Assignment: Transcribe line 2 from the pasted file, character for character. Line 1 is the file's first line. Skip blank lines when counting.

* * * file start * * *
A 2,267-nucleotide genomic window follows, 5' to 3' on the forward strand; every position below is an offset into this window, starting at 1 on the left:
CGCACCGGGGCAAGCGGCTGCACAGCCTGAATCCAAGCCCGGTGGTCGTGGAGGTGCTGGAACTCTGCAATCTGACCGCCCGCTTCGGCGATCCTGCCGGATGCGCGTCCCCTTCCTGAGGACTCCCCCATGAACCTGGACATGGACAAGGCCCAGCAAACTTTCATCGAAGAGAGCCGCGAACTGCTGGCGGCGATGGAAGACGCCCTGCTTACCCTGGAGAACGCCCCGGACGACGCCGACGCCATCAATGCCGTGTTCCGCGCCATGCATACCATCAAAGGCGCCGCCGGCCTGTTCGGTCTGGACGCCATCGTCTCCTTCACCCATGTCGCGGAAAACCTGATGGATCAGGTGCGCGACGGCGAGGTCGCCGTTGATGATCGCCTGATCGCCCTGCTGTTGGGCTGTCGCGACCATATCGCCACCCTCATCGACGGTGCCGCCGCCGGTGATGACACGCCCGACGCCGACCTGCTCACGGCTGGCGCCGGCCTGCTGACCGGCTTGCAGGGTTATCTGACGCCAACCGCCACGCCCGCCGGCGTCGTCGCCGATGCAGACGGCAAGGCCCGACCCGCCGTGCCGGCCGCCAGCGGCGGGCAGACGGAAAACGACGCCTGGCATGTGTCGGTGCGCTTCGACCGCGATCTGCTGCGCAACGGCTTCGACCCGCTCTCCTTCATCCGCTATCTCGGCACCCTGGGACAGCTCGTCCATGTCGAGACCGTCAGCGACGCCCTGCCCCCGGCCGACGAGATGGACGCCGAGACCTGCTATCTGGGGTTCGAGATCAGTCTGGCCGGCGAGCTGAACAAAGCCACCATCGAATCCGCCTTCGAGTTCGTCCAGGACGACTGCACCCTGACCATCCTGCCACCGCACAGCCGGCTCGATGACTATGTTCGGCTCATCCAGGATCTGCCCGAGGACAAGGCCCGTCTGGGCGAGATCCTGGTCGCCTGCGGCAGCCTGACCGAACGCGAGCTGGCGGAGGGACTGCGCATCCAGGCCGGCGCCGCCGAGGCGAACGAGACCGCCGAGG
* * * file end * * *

CGCACCGGGGCAAGCGGCTGCACAGCCTGAATCCAAGCCCGGTGGTCGTGGAGGTGCTGGAACTCTGCAATCTGACCGCCCGCTTCGGCGATCCTGCCGGATGCGCGTCCCCTTCCTGAGGACTCCCCCATGAACCTGGACATGGACAAGGCCCAGCAAACTTTCATCGAAGAGAGCCGCGAACTGCTGGCGGCGATGGAAGACGCCCTGCTTACCCTGGAGAACGCCCCGGACGACGCCGACGCCATCAATGCCGTGTTCCGCGCCATGCATACCATCAAAGGCGCCGCCGGCCTGTTCGGTCTGGACGCCATCGTCTCCTTCACCCATGTCGCGGAAAACCTGATGGATCAGGTGCGCGACGGCGAGGTCGCCGTTGATGATCGCCTGATCGCCCTGCTGTTGGGCTGTCGCGACCATATCGCCACCCTCATCGACGGTGCCGCCGCCGGTGATGACACGCCCGACGCCGACCTGCTCACGGCTGGCGCCGGCCTGCTGACCGGCTTGCAGGGTTATCTGACGCCAACCGCCACGCCCGCCGGCGTCGTCGCCGATGCAGACGGCAAGGCCCGACCCGCCGTGCCGGCCGCCAGCGGCGGGCAGACGGAAAACGACGCCTGGCATGTGTCGGTGCGCTTCGACCGCGATCTGCTGCGCAACGGCTTCGACCCGCTCTCCTTCATCCGCTATCTCGGCACCCTGGGACAGCTCGTCCATGTCGAGACCGTCAGCGACGCCCTGCCCCCGGCCGACGAGATGGACGCCGAGACCTGCTATCTGGGGTTCGAGATCAGTCTGGCCGGCGAGCTGAACAAAGCCACCATCGAATCCGCCTTCGAGTTCGTCCAGGACGACTGCACCCTGACCATCCTGCCACCGCACAGCCGGCTCGATGACTATGTTCGGCTCATCCAGGATCTGCCCGAGGACAAGGCCCGTCTGGGCGAGATCCTGGTCGCCTGCGGCAGCCTGACCGAACGCGAGCTGGCGGAGGGACTGCGCATCCAGGCCGGCGCCGCCGAGGCGAACGAGACCGCCGAGG